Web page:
Putting It All Out There

Some people are good at processing their feelings on their own. They don’t feel compelled to share (or to overshare), and they can effectively compartmentalize, keeping what’s happening in one area of their life from oozing into everything else.

I admire these people, and their restraint. I’m glad (and lucky) that my husband is one of them.

I need the counterbalance. As many of you know (and have experienced first-hand), I’m not a compartmentalizer. I talk, and then I talk some more. There aren’t many pages of my open-book life that I haven’t made public, and you know how I approach mixing work and life.

I started this blog as a way to keep friends and family updated on this round of my thyroid cancer treatment, and I hope it’s been useful to you in that way. But it’s turned out to have another value. It’s been a space where I could sort through some of the myriad feelings that have cropped up in the last few months–feelings that I ignored or pushed through the last time, to no benefit at all.

But I’d be lying if I said it was easy to write so many of those thoughts down in a public place. I’ve hesitated to post entries like yesterday’s, and then even after I hit “publish,” I second guess myself. Am I coming off as too whiny? Ungrateful? Like I’m trying to get people to feel bad for me?

Those questions haunt me. I keep making myself write the less pleasant entries, anyway. I didn’t want this blog to be the white-washed version of cancer, or to give more ammunition to the people who call thyroid cancer “the good cancer.” Every cancer patient’s journey is different, and some more difficult than others, certainly. But cancer is cancer, and sometimes it just plain sucks. I couldn’t have written this blog and not been honest about that.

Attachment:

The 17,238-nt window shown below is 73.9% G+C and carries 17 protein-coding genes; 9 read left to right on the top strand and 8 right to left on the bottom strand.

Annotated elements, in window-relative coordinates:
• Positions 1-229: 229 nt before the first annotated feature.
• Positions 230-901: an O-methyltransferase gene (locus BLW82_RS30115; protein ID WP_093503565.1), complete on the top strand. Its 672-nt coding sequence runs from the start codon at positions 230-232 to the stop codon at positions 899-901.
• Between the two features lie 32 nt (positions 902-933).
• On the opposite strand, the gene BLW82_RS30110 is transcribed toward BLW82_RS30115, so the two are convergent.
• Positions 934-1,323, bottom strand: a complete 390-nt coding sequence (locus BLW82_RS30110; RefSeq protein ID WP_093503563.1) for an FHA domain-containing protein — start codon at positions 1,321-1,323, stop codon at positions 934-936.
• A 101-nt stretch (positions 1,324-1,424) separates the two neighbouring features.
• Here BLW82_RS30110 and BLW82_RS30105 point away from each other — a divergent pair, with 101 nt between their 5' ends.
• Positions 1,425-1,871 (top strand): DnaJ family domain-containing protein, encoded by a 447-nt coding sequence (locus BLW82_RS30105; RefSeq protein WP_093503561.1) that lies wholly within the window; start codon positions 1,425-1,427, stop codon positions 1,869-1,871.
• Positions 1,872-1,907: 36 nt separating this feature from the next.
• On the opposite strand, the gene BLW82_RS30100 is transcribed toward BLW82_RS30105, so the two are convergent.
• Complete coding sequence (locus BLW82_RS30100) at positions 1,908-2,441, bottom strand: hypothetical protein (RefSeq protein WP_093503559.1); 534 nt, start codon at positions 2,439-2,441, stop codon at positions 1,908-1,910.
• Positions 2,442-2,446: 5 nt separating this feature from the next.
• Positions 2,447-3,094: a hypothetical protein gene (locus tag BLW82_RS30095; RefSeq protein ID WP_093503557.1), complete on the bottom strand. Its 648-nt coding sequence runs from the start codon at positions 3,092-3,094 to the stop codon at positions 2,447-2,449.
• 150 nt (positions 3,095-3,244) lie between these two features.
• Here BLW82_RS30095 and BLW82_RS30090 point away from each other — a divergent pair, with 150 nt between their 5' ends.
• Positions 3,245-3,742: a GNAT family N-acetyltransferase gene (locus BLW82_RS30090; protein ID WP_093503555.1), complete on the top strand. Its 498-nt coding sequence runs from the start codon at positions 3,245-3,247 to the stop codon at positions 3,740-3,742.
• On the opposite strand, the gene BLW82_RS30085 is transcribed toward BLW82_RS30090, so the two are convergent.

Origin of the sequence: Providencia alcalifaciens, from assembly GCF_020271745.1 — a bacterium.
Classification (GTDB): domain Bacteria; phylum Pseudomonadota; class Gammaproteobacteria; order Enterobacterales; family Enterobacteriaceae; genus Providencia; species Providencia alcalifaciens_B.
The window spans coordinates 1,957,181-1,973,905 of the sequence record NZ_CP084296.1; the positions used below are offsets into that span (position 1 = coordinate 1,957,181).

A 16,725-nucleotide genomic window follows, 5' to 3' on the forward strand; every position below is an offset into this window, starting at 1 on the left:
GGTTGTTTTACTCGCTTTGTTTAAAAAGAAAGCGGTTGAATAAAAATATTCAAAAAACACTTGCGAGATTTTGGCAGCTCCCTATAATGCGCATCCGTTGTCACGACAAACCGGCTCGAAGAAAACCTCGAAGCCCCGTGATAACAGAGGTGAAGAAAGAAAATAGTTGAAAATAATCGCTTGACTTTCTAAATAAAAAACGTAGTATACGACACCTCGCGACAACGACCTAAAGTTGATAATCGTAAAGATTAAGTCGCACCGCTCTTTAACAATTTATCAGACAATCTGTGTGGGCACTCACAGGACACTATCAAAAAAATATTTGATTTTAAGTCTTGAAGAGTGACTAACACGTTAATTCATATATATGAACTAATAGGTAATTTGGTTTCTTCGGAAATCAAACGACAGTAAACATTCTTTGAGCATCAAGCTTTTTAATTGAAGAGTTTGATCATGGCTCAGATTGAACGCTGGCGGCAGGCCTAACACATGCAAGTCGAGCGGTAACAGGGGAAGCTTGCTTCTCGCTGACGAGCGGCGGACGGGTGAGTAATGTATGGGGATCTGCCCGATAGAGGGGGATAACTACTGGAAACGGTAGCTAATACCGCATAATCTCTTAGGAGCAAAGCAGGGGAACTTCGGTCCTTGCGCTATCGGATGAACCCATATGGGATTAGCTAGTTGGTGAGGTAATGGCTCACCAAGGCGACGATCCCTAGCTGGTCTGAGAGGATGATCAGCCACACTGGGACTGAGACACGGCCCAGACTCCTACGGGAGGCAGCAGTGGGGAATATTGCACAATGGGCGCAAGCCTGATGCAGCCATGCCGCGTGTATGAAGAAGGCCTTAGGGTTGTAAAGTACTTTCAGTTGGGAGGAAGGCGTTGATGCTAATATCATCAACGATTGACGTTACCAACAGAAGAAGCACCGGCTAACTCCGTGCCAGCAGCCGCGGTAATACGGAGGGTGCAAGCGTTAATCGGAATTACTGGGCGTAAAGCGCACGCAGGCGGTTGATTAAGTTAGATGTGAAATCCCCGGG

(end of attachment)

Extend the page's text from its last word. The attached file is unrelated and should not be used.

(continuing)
I’m encouraged, too, by so many other bloggers who have taken to the Web to share their (too often heartbreaking) stories. I’ve learned a lot from them about blogging and writing, yes, but also about adversity and love and triumph. I hope in some small way that I’ve been able to do some of the same with my measly 50 posts.

But now the question arises: What to do with the blog once this phase of treatment is over? I will go back to work in a few weeks, and I’m relatively sure you aren’t interested in the daily goings-on of a state government research group. I love writing, and especially writing in my own voice as I get to do here. But what should I write about from now on?

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4 thoughts on “Putting It All Out There

  1. You write so well, that it would be a shame for you to stop blogging. And, under all circumstances, we know there’s a lot more to your life than state policy. Tell us about recipes. Ballgames. Observations. Television. Anger. Happiness. Pleasures. Whatever is on your mind.
    That said, remember that the perfect is the enemy of the good, and relieve yourself of any self-imposed obligations about frequency of posts.
    Anyhow, that’s our two cents.
    [Also, by the way. You come off far from whiny or ungrateful. You come across like an amazing person.]

  2. Hopefully, you will have some just plain uneventful days coming up compared to right now when you can exhale a little. I somehow doubt that you have nothing to say. That would be a first. There will be plenty of good times to write about too.

  3. Keep the blog going! It’s A Storybook Life, not A Storybook Cancer, which would be grammatically nightmarish as well as reductionist. Post when you feel moved to. We love hearing what you have to say.

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